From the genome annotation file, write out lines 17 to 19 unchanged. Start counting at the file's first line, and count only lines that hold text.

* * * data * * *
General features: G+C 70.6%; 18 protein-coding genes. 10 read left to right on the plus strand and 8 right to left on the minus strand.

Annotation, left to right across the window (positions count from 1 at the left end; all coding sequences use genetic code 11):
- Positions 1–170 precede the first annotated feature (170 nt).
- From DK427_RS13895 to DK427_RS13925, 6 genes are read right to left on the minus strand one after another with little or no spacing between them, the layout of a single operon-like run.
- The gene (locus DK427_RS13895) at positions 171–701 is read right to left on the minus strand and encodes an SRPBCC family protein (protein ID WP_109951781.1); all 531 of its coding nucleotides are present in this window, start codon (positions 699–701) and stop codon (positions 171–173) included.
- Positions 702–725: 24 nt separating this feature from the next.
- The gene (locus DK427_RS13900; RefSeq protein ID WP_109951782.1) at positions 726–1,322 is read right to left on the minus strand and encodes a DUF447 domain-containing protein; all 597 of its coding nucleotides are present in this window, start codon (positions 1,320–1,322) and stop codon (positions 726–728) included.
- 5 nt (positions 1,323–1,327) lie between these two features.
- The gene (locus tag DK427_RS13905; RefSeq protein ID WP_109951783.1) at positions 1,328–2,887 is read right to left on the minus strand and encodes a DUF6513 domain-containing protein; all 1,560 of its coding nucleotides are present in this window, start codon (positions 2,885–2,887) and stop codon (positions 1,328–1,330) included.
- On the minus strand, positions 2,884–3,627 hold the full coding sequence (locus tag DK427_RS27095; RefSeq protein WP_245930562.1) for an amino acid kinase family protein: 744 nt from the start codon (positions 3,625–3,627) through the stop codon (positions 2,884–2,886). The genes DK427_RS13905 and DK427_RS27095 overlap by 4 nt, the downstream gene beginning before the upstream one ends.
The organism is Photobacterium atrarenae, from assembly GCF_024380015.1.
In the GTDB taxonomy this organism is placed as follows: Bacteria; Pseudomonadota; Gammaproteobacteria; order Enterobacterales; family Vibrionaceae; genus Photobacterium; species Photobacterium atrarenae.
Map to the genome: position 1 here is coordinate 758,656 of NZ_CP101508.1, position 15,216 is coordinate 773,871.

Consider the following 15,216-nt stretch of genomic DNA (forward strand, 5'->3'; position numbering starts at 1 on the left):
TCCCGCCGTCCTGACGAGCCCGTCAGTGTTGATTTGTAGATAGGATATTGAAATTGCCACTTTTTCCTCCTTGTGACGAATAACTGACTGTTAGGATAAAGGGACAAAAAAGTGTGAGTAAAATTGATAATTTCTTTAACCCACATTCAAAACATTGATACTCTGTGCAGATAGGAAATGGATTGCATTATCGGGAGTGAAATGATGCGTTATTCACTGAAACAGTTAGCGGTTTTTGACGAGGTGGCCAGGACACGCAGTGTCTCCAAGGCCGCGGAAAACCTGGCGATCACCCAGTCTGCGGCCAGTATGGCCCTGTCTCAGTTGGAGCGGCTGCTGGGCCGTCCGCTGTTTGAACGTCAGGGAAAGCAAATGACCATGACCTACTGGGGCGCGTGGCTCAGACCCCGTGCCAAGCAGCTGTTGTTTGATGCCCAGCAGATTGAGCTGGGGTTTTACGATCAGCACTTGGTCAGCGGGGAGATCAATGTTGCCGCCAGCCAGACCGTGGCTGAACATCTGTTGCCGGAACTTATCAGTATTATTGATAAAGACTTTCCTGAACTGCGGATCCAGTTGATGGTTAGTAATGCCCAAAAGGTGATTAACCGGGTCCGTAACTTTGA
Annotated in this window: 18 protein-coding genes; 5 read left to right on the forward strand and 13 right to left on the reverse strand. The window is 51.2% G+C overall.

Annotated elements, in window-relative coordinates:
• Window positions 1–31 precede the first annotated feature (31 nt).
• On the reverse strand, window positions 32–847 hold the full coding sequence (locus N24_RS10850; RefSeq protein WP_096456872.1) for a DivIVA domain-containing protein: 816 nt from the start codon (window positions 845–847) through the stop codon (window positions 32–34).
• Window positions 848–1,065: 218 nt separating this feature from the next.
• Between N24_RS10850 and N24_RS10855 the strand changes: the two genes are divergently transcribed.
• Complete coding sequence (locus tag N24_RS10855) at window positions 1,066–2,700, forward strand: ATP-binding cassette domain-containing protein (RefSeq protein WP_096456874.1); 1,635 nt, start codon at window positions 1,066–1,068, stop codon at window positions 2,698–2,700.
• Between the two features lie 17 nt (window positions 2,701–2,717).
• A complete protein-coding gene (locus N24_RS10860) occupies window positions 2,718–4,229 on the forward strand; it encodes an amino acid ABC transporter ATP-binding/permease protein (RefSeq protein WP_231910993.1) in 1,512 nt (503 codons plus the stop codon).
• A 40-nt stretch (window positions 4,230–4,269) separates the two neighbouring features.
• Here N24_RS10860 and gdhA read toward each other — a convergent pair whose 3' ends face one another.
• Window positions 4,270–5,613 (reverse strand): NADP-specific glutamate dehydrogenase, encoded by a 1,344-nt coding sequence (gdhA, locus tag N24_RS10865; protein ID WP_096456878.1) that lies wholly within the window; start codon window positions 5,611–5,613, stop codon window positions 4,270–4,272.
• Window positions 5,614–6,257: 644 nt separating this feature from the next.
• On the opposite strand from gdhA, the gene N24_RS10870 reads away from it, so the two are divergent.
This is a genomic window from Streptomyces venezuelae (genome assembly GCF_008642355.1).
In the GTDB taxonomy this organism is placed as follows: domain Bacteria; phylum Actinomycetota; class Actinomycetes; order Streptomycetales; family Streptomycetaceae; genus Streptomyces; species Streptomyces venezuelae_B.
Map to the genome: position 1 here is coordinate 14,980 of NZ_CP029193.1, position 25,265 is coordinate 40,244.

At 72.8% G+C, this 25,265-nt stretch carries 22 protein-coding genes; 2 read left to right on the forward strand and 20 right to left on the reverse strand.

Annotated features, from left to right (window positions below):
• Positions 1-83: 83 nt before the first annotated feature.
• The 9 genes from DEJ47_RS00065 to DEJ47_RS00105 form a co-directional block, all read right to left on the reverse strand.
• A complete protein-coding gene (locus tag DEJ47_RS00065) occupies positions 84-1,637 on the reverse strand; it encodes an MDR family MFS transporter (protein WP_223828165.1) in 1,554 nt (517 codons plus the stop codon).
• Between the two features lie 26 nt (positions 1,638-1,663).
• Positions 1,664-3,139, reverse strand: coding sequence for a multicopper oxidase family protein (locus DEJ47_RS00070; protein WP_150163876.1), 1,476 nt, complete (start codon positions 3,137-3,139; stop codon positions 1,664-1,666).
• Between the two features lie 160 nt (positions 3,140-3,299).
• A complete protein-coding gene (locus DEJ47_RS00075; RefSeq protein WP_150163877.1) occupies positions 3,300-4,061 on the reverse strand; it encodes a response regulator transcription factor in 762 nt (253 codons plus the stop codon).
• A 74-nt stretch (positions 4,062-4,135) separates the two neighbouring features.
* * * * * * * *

Annotated elements, in window-relative coordinates:
• Window positions 1–31 precede the first annotated feature (31 nt).
• On the reverse strand, window positions 32–847 hold the full coding sequence (locus N24_RS10850; RefSeq protein WP_096456872.1) for a DivIVA domain-containing protein: 816 nt from the start codon (window positions 845–847) through the stop codon (window positions 32–34).